With regards to the new Transformers that we actually get to know. I really liked the Dropkick and Shatter characters. We have seen pairs of Transformers characters in many timelines, and these two are a good combination of overzealous terrorist in the male persona Dropkick, and devious plotter in the female persona of Shatter. Like the other Transformers in the film, both were exquisitely animated and provided the only real on-going look at the fantastic mech-warrior tinged designs in this film. While it would have been nice to give some well establish characters from the past some screen time. These characters added much needed darkness to the film, and I admit to being a sucker for muscle car vehicle modes.
The rest of film plays out with a more modest smattering of awkward high school moments, youth defiance, and the occasional bit of hot pursuit by Sector 7 or the Decepticons, than were the mainstay of the Bay movies. Though we still get a few moments right out of the Bay films, such as the now standard scene of a puny human out running giant robots that could easily transform and destroy them, but never do. What keeps all of this from being redundant is a good solid story that we can follow. Even though we know Bumblebee is going to save the day, and it turns out to be a less than spectacular battle. There is a consistency that feels more logical and satisfying, compared to the previous Bay films.
Unfortunately, the movie kind of wears itself out at the end. As soon as the Decepticons are eliminated and the Humans know about Bumblebee. The adventure is over for Charlie, as Bee's got to go back into disguise before Sector 7 finds him. In the final scene with Charlie, she says her goodbye, and also confirms she's not coming back to the franchise without saying it. At which point, Bee changes into another of his many classic car incarnations before meeting up with Optimus Prime for a bit of praise and sharing of the Autobot Leader's iconic words of wisdom for all sentient beings.
All in all, Bumblebee is a good kids movie. In many ways it is presented more like a cartoon episode than an epic Hollywood film. It doesn't add anything new or fix any holes in the Transformers Universe, its just a good fun story on its own. That said, Bumblebee is still not the kind of movie that the vast, and deeply compelling Transformers Universe deserves. The opening scenes prove the producers know what we want, but its become all too apparent our passion for Cybertronian hero stories are used as bait for actor development, product placements, and ticket sales. The need for Hasbro and Paramount to appeal to young and old, has not really appealed to either. The heavily intellectual science fiction element of the Transformers has little connection with the sophomoric aspects of coming of age stories. Even the most family friendly company in the world, Disney, knows better than to dumb down the Marvel and Star Wars properties in this manner.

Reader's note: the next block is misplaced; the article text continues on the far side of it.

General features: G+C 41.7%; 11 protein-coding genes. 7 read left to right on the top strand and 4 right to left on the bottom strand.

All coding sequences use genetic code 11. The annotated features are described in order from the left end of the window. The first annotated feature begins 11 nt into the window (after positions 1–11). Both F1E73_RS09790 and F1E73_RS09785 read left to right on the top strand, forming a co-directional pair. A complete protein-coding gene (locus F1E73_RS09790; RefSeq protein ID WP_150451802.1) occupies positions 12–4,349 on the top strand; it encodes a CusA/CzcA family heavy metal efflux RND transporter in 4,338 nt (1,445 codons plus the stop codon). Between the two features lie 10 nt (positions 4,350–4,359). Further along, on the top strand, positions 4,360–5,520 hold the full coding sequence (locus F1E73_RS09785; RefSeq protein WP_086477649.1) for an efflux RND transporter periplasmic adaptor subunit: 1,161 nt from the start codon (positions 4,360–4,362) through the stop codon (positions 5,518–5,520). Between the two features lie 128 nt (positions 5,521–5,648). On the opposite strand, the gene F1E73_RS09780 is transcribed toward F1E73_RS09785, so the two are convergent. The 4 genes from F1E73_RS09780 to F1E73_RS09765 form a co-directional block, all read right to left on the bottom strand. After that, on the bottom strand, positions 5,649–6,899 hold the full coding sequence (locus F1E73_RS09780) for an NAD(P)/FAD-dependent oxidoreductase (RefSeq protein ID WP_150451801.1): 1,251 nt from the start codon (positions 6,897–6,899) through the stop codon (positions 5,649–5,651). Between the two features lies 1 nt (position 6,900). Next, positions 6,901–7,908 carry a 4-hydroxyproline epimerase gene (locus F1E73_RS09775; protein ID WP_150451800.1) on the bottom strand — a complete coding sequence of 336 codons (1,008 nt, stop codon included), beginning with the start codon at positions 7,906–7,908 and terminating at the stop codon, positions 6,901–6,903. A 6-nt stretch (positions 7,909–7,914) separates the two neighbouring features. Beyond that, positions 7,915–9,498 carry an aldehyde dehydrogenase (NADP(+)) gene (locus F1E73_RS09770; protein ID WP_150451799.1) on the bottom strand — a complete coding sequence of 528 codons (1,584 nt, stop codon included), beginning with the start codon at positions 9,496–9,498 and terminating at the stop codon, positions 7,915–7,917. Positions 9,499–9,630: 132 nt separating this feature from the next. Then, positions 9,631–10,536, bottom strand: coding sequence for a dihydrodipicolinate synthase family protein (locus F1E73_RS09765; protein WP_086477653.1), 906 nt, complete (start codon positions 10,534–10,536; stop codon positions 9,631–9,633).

If it was their plan, Hasbro and Paramount have not succeeded by being the family friendlier alternative for the violent side of Hollywood. So I don't feel compelled to play cheerleader for this or any of the other Transformers movies this far. I believe when fans young and old, male and female, get to see the really serious Transformers stories of Cybertron's heroes told with all the might and ferocity the franchise is loved for. Transformers will be unstoppable. Unfortunately, four Transformers robots and a troubled 18 year old girl is not that. Until then, I feel comfortable calling this the best Transformers movie yet, but not a very good Transformers movie that makes fans feel rewarded with for their decades of adoration - Three stars.